The precise roles of B cells in promoting the pathogenesis of type 1 diabetes remain undefined. Here, we demonstrate that B cell depletion in mice can prevent or delay diabetes, reverse diabetes after frank hyperglycemia, and lead to the development of cells that suppress disease. To determine the efficacy and potential mechanism of therapeutic B cell depletion, we generated a transgenic NOD mouse expressing human CD20 (hCD20) on B cells. A single cycle of treatment with an antibody specific for hCD20 temporarily depleted B cells and significantly delayed and/or reduced the onset of diabetes. Furthermore, disease established to the point of clinical hyperglycemia could be reversed in over one-third of diabetic mice. Why B cell depletion is therapeutic for a variety of autoimmune diseases is unclear, although effects on antibodies, cytokines, and antigen presentation to T cells are thought to be important. In B cell–depleted NOD mice, we identified what we believe is a novel mechanism by which B cell depletion may lead to long-term remission through expansion of Tregs and regulatory B cells. Our results demonstrate clinical efficacy even in established disease and identify mechanisms for therapeutic action that will guide design and evaluation of parallel studies in patients.
Thymic stromal lymphopoietin (TSLP) potently induces deregulation of Th2 responses, a hallmark feature of allergic inflammatory diseases such as asthma, atopic dermatitis, and allergic rhinitis. However, direct downstream in vivo mediators in the TSLP-induced atopic immune cascade have not been identified. In our current study, we have shown that OX40 ligand (OX40L) is a critical in vivo mediator of TSLP-mediated Th2 responses. Treating mice with OX40L-blocking antibodies substantially inhibited immune responses induced by TSLP in the lung and skin, including Th2 inflammatory cell infiltration, cytokine secretion, and IgE production. OX40L-blocking antibodies also inhibited antigen-driven Th2 inflammation in mouse and nonhuman primate models of asthma. This treatment resulted in both blockade of the OX40-OX40L receptor-ligand interaction and depletion of OX40L-positive cells. The use of a blocking, OX40L-specific mAb thus presents a promising strategy for the treatment of allergic diseases associated with pathologic Th2 immune responses.
The R200W mutation in the von Hippel–Lindau (VHL) tumor suppressor protein (pVHL) is unique in that it is not associated with tumor development, but rather with Chuvash polycythemia, a heritable disease characterized by elevated hematocrit and increased serum levels of erythropoietin and VEGF. Previous studies have implicated hypoxia-inducible factor–1α (HIF-1α) signaling in this disorder, although the effects of this mutation on pVHL function are not fully understood. In order to explore the mechanisms underlying the development of this polycythemia, we generated mice homozygous for the R200W mutation (VhlR/R). VhlR/R mice developed polycythemia highly similar to the human disease. The activity of HIF proteins, specifically the HIF-2α isoform, was upregulated in ES cells and tissues from VhlR/R mice. Furthermore, we observed a striking phenotype in VhlR/R spleens, with greater numbers of erythroid progenitors and megakaryocytes and increased erythroid differentiation of VhlR/R splenic cells in vitro. These findings suggest that enhanced expression of key HIF-2α genes promotes splenic erythropoiesis, resulting in the development of polycythemia in VhlR/R mice. This mouse model is a faithful recapitulation of this VHL-associated syndrome and represents a useful tool for studying polycythemias and investigating potential therapeutics.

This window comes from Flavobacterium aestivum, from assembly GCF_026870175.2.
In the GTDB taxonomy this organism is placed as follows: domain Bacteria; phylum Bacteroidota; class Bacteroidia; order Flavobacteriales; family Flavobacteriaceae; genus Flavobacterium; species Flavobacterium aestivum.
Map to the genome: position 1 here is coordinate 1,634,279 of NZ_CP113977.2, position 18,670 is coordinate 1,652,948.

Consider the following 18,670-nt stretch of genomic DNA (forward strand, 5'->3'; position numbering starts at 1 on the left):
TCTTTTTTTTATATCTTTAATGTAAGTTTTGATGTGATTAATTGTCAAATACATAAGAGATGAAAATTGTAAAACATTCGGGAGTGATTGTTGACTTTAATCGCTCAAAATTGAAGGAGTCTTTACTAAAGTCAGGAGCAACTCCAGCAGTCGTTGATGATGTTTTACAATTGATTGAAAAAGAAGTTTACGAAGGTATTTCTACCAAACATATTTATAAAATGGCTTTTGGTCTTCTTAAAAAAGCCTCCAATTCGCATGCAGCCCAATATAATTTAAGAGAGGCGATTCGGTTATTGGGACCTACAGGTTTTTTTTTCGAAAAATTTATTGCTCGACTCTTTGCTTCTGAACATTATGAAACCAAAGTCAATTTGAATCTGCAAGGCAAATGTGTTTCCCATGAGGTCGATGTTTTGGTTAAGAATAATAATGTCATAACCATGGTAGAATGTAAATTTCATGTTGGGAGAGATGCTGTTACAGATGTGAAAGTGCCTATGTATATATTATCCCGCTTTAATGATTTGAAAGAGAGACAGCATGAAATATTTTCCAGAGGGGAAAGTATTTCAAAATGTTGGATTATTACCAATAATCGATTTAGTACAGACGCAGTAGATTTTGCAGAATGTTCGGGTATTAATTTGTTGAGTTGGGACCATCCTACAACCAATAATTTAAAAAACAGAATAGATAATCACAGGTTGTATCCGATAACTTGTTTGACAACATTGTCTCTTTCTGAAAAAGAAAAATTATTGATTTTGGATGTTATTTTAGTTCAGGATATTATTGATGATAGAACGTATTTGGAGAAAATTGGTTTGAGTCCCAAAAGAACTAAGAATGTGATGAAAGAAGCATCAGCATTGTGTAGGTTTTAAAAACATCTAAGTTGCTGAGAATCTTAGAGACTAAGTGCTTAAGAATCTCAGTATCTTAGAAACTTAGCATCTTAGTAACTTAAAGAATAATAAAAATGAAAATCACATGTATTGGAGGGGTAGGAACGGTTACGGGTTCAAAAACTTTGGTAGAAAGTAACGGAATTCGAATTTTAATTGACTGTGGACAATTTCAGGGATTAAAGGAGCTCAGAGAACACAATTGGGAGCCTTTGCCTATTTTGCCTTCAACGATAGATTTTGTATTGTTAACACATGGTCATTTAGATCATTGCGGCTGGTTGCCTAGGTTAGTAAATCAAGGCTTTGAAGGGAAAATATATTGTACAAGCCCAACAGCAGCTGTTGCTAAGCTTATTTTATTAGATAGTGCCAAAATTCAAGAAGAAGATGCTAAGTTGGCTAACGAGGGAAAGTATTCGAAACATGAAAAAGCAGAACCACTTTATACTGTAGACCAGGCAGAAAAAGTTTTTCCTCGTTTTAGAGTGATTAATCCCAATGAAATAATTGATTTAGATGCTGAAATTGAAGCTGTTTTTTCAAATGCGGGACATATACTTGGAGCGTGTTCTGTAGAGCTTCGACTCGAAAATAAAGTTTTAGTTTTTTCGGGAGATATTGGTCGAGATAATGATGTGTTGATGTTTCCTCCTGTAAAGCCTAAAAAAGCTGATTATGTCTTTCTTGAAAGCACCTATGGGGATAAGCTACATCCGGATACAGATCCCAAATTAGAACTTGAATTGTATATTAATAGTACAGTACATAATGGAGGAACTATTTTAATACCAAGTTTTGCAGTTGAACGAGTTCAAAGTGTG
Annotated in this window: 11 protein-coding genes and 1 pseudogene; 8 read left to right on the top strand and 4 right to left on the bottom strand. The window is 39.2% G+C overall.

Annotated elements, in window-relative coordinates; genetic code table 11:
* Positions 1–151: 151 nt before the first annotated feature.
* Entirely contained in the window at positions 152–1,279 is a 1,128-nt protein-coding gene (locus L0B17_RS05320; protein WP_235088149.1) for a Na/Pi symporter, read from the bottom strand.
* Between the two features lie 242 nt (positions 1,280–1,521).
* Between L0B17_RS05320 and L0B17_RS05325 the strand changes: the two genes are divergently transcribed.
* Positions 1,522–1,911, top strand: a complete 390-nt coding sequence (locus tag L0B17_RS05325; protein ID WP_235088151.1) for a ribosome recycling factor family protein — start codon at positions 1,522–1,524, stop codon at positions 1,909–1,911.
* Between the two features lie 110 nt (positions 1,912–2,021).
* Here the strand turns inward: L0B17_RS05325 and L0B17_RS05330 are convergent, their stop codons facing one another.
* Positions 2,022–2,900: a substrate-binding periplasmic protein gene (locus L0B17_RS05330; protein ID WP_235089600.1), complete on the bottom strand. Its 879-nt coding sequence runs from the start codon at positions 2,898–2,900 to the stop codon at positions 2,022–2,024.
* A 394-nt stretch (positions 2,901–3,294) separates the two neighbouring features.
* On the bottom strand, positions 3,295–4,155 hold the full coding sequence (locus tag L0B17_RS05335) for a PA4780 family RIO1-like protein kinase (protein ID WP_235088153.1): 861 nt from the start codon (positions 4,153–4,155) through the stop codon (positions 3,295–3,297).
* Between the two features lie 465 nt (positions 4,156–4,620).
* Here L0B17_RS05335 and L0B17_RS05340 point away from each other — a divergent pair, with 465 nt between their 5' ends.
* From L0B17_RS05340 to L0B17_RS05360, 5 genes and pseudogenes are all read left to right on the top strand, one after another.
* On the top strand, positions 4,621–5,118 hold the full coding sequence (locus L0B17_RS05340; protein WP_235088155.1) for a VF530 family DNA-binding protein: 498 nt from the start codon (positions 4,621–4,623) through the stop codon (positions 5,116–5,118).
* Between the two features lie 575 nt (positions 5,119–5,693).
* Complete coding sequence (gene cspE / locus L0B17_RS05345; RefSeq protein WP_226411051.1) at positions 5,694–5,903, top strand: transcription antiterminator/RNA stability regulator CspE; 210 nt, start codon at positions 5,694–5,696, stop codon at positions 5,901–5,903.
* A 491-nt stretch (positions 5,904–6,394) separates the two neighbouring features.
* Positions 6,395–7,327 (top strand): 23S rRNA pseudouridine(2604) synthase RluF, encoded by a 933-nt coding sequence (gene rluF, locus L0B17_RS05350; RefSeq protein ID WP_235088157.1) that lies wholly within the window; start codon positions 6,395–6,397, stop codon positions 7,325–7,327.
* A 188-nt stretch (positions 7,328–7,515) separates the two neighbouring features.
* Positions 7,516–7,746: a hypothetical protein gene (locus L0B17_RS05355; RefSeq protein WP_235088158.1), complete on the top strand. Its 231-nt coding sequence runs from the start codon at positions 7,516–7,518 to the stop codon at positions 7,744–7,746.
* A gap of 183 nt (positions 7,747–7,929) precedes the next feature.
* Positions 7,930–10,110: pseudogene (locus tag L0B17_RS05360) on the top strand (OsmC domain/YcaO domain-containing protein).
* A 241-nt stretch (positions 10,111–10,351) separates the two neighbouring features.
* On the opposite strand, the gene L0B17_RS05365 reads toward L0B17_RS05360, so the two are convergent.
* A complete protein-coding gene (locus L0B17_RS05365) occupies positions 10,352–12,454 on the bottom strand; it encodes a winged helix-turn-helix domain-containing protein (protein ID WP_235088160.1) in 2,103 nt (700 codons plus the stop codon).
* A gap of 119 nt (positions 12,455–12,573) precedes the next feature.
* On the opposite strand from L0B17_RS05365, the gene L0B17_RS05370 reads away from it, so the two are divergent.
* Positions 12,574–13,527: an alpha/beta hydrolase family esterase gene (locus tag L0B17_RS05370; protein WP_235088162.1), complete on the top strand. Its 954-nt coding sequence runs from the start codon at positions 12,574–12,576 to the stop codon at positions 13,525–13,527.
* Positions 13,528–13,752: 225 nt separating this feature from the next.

Thrombocytosis is associated with inflammation, and certain inflammatory cytokines, including IFN-γ, stimulate megakaryocyte and platelet production. However, the roles of IFN-γ and its downstream effector STAT1 in megakaryocyte development are poorly understood. We previously reported that STAT1 expression was significantly downregulated in Gata1-knockdown murine megakaryocytes, which also have impaired terminal maturation. Here, we show that ectopic expression of STAT1, or its target effector IRF-1, rescued multiple defects in Gata1-deficient megakaryopoiesis in mice, inducing polyploidization and expression of a subset of platelet-expressing genes. Enforced expression of STAT1, IRF-1, or GATA-1 enhanced phosphorylation of STAT1, STAT3, and STAT5 in cultured Gata1-deficient murine megakaryocytes, with concomitant megakaryocyte maturation. In contrast, enhanced thrombopoietin signaling, conferred by enforced expression of constitutively active JAK2 or c-MPL, induced phosphorylation of STAT3 and STAT5, but not STAT1, and failed to rescue megakaryocyte maturation. Finally, megakaryocytes from Stat1–/– mice were defective in polyploidization. Together, these findings reveal a unique role for STAT1 in megakaryopoiesis and provide new insights into how GATA-1 regulates this process. Our studies elucidate potential mechanisms by which various inflammatory disorders can cause elevated platelet counts.